Following on from his look at the weird and wonderful work of Fletcher Hanks, PCOer John Jensen takes another trip back to the comic books of the 1930s and 1940s with the focus on his native Australia
“The Case of the Haunted Piecrust”, “Wocko the Beaut”, “Supa-Dupa Man”, “Speed Umplestoop” and “Tripalong Hoppity” – all of these and many more funnies fell out of the wonderfully zany mind of cartoonist Emile Mercier.
A panel from “Wocko the Beaut”, courtesy of Lambiek.net
Mercier was born in New Caledonia in 1901. Twenty years later, in Australia, he began his career as a freelance cartoonist. During the Second World War, the bulk of his work, the comics, appeared in an array of Frank Johnson Publications. Johnson encouraged Australian talents and his publications developed a character and liveliness which set them apart – sometimes for the better, sometimes not – from the many US imports which which were dumped in Australia, usually as ships’ ballast, during the war.
Due to wartime paper restrictions, Johnson was forced to reduce the size of some offerings: Star Pocket Comics ran for at least 14 issues, successful in spite of some issues being printed on brown wrapping paper. The same paper shortage brought forth a decree that there would be no new regular runs of comic books.
Johnson resorted to cunning to deal with the situation. His regular characters continued to appear each month but each issue bore a new title: King Comics, Amazing Comics, Gem Comics, Slick Comics, Bonzer Comics, Flash Comics and more. When imagination failed, the word “new” was tacked to an old title and the process began over again. Mercier’s work appeared in most of these issues.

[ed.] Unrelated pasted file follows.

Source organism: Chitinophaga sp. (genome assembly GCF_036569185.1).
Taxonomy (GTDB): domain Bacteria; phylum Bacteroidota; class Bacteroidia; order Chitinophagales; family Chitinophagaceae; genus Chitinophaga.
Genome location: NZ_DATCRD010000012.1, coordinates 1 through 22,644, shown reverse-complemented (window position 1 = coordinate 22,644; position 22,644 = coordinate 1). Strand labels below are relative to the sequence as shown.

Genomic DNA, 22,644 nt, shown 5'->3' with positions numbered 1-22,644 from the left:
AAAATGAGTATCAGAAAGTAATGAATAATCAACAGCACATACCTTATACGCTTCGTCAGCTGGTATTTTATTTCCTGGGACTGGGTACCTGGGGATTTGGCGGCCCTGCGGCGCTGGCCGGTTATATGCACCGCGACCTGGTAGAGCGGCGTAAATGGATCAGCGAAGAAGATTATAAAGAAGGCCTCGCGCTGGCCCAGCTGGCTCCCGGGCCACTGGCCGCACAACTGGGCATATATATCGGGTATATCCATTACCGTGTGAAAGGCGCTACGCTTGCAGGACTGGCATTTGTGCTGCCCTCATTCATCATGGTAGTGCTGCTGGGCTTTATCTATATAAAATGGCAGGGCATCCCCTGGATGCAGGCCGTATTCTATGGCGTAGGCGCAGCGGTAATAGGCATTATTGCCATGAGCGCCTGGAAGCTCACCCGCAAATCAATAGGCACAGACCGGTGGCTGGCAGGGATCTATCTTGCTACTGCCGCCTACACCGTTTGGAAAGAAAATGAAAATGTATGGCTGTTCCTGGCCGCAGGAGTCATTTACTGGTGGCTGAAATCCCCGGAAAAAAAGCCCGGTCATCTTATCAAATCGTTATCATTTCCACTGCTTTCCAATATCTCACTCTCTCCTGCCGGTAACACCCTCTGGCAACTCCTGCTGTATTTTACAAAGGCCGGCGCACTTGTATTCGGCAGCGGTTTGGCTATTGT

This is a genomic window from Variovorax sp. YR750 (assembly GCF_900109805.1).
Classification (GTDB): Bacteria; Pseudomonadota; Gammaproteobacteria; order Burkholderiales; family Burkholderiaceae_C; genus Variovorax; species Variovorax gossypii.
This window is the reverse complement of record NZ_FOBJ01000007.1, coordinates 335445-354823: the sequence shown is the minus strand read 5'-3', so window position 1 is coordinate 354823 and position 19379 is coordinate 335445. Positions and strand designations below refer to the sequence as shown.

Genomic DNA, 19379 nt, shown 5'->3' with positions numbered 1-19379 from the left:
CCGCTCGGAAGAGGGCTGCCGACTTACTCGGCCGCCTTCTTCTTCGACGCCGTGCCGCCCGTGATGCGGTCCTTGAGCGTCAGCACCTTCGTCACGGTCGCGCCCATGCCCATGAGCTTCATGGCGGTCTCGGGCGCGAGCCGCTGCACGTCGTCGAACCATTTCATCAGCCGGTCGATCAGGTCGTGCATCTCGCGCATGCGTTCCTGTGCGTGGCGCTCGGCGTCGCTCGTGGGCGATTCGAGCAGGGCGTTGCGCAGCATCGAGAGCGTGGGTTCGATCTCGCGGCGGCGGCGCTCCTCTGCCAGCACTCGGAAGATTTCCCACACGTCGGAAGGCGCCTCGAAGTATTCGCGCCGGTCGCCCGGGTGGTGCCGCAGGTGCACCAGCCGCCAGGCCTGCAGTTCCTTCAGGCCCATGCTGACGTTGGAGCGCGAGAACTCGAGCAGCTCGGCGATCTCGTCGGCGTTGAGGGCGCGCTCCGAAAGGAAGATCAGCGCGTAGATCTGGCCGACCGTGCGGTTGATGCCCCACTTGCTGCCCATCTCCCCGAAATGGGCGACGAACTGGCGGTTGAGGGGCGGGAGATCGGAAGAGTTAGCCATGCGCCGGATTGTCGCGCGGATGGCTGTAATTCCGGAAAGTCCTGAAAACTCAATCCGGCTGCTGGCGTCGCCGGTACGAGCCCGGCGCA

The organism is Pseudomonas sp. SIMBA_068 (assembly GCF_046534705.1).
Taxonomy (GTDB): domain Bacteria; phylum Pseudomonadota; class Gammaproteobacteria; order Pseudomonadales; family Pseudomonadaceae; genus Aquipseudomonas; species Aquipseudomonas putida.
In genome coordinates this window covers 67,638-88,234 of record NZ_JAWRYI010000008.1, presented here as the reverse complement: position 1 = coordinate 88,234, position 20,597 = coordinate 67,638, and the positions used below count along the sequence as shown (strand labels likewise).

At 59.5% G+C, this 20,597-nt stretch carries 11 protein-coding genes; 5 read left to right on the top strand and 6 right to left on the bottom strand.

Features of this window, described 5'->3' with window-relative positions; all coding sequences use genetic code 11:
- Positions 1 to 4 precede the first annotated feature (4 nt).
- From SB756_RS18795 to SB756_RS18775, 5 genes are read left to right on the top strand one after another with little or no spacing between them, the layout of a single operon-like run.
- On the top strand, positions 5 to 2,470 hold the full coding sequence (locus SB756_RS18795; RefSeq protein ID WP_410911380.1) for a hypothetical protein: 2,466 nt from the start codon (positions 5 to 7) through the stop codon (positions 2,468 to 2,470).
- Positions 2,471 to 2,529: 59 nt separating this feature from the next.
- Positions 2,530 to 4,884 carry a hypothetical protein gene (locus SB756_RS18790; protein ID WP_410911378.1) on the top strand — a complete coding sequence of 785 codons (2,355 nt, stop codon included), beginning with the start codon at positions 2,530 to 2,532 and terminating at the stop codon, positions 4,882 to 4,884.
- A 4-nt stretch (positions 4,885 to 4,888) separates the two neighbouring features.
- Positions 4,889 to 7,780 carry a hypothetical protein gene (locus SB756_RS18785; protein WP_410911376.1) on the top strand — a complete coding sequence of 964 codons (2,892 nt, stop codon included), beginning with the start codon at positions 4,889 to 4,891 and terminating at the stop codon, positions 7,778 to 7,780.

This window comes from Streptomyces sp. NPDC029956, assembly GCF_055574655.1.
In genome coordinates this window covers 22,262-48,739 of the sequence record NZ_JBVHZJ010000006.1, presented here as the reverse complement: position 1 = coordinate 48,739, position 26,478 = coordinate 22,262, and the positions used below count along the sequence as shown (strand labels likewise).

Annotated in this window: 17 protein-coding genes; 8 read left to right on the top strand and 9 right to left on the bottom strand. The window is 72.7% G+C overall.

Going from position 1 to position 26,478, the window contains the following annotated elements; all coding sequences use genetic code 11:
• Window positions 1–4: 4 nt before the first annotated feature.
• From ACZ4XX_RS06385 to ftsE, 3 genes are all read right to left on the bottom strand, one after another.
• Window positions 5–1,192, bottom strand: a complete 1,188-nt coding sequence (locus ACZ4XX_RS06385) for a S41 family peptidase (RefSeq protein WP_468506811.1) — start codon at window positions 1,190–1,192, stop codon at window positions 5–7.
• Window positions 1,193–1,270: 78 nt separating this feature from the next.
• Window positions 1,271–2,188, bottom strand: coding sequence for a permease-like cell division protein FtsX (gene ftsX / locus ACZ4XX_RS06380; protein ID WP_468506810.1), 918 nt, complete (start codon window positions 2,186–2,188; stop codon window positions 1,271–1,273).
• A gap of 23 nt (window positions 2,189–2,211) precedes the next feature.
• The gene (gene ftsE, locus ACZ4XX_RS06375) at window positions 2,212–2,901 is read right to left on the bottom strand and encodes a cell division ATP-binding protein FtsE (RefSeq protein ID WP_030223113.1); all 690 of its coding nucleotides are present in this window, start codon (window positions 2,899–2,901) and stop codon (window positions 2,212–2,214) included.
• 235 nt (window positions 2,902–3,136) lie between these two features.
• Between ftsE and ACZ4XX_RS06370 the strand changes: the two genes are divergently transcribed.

Mercier was a people watcher but the people he watched, ordinary everyday Australians, were transformed into creatures of his eccentric universe. Occasionally in the background of a cartoon someone would be walking around with springs on his or her feet, or on stilts or jumping around on pogo sticks. His characters’ feet quite often sagged at a ninety-degree angle half way along the sole of the foot. Dogs, cats and boozy types abounded. Mercier’s cast list was very Australian.
I met Mercier just after the war, and I asked him for his definition of a good cartoon. “A good cartoon, sonny, is one that is accepted, published and paid for,” he said. You might argue with this definition but for me it was heart-lightening.
A few months after our meeting I took my first comic strip, “Mary Mixup, Female Spy Terrific” (by Jon J) to Frank Johnson Publications where, to my amazement it was accepted and published. My mother, who hated comics, wouldn’t have them in the house. When I took home my copy of Gem Comics No.27 with “Mary Mixup” within, Mum took it, tore it and threw it away.
John Jensen’s “Chester Nutte” was published in Gem Comics, circa 1947
In spite of this, other titles followed, such as “Chester Nutte”, a time traveller, above, and “Snooper McDroople, Ace Newspaper Reporter”. Mercier’s drawing never influenced me but a little of his humour rubbed off. The strips improved a bit over the twelve months I worked on them and there were strips for other comics publishers too, but “Mary Mixup” was an abomination.
Frank Johnson wanted to withhold payment because the drawings were so bad. I remembered what Mercier had told me, and squeaked: “If the drawings are good enough to publish, they are good enough to be paid for.” A voice from a neighbouring office said, “Y’can’t argue with that, Frank.”
Johnson paid up – eventually. I think he was so traumatised by my demand that he continued to use my work, and pay for it … eventually.
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